Helios & Matheson Analytics Inc. on Thursday said it has filed confidentially with the Securities and Exchange Commission to spin off its cinema discount-ticketing service MoviePass.
The news was expected. The company said it would spin off the service back in October, when its board approved a plan to create a subsidiary called MoviePass Entertainment Holdings Inc. The subsidiary would hold the company’s subscription-service and film-production arm and be spun off as a separate publicly traded company.
On Thursday, the company said it would apply to list on Nasdaq or an alternative exchange, and distribute some of MoviePass shares as a dividend to shareholders as of a record date yet to be determined. Helios & Matheson HMNY, +2.88% will retain a controlling stake in MoviePass, which offers consumers various packages that allow them to see films at discounted prices.
Helios & Matheson has struggled to make MoviePass viable.
It was a rather sleepy data analytics company when it first acquired a majority stake in the service in August of 2017. The company immediately slashed the monthly fee to $9.95 a month from up to $50 a month, allowing subscribers to see a film of their choice every day. Its subscriber base ballooned to cross the three-million mark last June. But the cost of covering full price for each ticket a subscriber ordered overwhelmed it and it ended up burning through its cash holdings and generating a string of monthly cash deficits.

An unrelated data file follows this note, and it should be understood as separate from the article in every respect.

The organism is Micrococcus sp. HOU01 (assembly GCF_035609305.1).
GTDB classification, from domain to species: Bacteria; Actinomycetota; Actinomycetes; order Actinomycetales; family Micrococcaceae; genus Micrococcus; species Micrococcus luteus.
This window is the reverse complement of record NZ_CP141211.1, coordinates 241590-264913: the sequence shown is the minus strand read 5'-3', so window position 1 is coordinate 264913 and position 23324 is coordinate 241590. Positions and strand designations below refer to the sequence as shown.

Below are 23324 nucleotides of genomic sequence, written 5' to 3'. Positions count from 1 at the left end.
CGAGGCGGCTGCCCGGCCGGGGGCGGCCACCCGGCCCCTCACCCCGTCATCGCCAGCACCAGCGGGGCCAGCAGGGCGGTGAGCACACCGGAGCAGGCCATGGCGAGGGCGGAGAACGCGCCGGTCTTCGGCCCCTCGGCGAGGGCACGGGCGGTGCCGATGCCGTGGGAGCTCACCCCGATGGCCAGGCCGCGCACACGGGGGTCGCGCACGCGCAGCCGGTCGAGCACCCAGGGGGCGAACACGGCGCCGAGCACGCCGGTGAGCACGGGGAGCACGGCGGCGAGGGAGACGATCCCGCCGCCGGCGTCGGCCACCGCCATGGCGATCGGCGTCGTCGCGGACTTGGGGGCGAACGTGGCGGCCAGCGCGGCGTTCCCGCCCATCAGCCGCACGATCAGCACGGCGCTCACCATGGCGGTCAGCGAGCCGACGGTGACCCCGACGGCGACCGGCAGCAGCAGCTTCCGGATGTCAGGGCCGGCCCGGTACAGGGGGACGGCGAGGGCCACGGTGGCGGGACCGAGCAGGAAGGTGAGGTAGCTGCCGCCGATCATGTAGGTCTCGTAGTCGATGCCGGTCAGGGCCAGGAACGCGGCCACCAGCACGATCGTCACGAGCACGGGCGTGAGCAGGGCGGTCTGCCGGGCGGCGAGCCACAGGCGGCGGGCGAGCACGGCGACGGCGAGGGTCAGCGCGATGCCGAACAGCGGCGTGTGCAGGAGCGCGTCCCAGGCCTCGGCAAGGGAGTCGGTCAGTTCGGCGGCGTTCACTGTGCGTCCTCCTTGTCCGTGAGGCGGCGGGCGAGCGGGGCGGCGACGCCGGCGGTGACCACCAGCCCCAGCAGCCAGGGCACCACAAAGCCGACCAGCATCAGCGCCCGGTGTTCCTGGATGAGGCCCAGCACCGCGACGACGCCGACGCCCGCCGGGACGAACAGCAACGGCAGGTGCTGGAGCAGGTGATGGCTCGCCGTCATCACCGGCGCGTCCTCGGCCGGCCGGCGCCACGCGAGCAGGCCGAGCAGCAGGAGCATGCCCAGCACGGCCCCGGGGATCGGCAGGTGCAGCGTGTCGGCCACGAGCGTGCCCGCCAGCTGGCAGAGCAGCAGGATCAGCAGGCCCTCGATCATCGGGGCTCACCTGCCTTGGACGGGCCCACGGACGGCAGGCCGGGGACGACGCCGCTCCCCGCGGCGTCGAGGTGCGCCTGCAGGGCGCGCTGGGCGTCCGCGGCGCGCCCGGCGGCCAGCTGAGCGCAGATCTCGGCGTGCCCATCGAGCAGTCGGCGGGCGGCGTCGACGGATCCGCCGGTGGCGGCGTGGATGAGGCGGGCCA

See also: Sinemia to launch service to help theaters set up their own movie subscription programs
Ambitious plans to monetize customer data by using it to sell ads and drive box-office revenue that might lead to a partnership with a studio or cinema chain didn’t come to fruition. In April, its auditor expressed “substantial doubt” about its ability to continue as a going concern.
For more, read: The spectacular rise and fall of MoviePass
Through the summer, the company irked its own customers by repeatedly changing the terms of its offering, limiting access to bigger films and restricting viewings to certain times of day. In July, a “service interruption” occurred when it failed to pay vendors. With its stock crashing, the company sold preferred stock and convertible notes and filed a shelf registration to raise $1.2 billion over three years by issuing equity and debt. It implemented a 1-to-250 reverse stock split, but that failed to boost its flailing share price. On Friday, the stock was vacillating between 1 cent and 2 cents.
New York Attorney General Barbara Underwood has launched a securities fraud investigation into the company.
Meanwhile, its main competitor, AMC Theaters’ Stubs A-List program, which allows customers to see three movies a week in any format for a $19.95 monthly fee, said in late December that it now has more than 600,000 members. That service was launched in June of last year, and has exceeded the company’s own internal goal of attracting 500,000 customers within a year of launch.
Read now: AMC’s subscription program now offers a better deal than MoviePass
Related: A student loan company offers new borrowers a free year of MoviePass
AMC shares AMC, +1.77% were up 2% Friday, and have gained 4.5% in the last 12 months, while the S&P 500 SPX, +0.21% and Dow Jones Industrial Average DJIA, -0.06% have fallen about 7%.
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